In my last column I wrote that the Clash of Civilisations as envisaged by Professor Samuel Huntington would take place, with US, Israel and India on one side of the divide, and militant Islamic countries on the other side. India will be forced to side with the US because the fundamentalist terrorist Muslims will mindlessly leave Hindus with no other choice. They will radicalise the Hindu mind by ceaseless atrocities, and that will pave the way for a new Hindu mindset and aggressiveness. In that context, the US and Israel will be India'snatural allies.
Hindus may have been passive in the past but they have resisted atrocities with infinite patience, and perhaps patience to a fault. But even that passive resistance is why a thousand years of brutality and impoverishment thrust on Hindus, first from the Muslim invaders and later Christian imperialists, could not make more than 25 per cent Hindus convert to their religions. In other parts of the world it took just a few years of such savagery to convert one hundred per cent of the nations?from borders of France to the shores of Indonesia.
The 21st century Hindu is, however, not passive, but is confused on what to do, much as Arjuna was in Kurukshetra. Once the confusion goes, the Hindu will be ready to actively take on the world once again. We can, paradoxically and ironically, rely on Muslim and Christian fanatics to awaken the Hindu consciousness and purushartha to remove this confusion. But that would be by reaction. We need instead or in addition to clear the confusion by pro-active measures.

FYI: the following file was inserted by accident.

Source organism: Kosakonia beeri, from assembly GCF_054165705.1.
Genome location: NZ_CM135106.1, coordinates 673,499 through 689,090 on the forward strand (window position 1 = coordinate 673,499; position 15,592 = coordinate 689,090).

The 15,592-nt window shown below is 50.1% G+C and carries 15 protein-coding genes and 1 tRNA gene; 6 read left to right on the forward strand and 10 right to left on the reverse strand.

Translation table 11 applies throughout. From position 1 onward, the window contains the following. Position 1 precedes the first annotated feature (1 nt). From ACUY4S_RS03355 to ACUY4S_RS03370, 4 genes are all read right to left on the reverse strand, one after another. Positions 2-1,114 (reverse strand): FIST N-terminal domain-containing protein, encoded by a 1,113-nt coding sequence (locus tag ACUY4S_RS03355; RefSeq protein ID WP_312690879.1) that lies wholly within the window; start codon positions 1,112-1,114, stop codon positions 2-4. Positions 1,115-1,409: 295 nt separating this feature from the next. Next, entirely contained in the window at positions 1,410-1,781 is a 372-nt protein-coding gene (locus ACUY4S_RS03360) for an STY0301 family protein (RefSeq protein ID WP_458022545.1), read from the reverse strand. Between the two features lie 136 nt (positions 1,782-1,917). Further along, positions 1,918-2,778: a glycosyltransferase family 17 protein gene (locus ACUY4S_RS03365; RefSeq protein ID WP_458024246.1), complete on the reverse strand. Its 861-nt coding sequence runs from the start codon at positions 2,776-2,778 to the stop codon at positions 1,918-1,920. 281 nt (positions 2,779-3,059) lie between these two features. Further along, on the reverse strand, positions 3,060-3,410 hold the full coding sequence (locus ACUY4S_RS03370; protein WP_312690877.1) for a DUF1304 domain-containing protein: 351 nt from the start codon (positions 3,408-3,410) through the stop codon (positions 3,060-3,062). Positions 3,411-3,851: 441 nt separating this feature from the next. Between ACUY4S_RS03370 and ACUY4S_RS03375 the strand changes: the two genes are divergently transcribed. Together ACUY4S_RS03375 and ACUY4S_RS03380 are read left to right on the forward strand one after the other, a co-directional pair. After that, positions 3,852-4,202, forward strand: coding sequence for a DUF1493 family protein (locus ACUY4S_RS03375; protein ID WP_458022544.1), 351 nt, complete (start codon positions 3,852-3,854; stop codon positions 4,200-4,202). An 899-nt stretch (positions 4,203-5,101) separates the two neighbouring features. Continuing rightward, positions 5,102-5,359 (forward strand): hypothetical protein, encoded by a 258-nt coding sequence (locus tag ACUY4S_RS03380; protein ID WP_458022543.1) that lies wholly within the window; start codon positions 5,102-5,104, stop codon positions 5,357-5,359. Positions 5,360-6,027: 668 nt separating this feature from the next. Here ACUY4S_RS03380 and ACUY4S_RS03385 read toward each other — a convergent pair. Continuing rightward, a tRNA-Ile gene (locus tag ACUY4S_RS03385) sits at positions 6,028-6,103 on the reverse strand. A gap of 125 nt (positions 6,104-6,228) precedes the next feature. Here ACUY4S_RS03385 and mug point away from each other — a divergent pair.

The confusion today is caused by the conflict between the innate Hindu belief that all religions lead to God, hence equal in that sense, and yet that other religions obstruct the Hindu'speaceful worship by propaganda, subversion, conversion and plain terrorism. The Hindu has no history of, or theological basis for engaging in a religious war, that is anything like a jehad or a crusade, and yet he is being challenged to do just that. But just as Arjuna was, the Hindu is confused on how he can fight a war with other religions which he respects as equally capable of leading to God. Moreover, a Hindu still thinks it is enough that he is personally true to his religion, i.e., if he is pious, observes religious festivals, and goes to temples. That is, the Hindu is an individualist, and lacks today a collective mindset that rises above caste and language. This mentality has to change, which the VHP had successfully attempted in the nineteen eightees and the nineties, but which collective mindset has been dissipated since for reasons known to all concerned.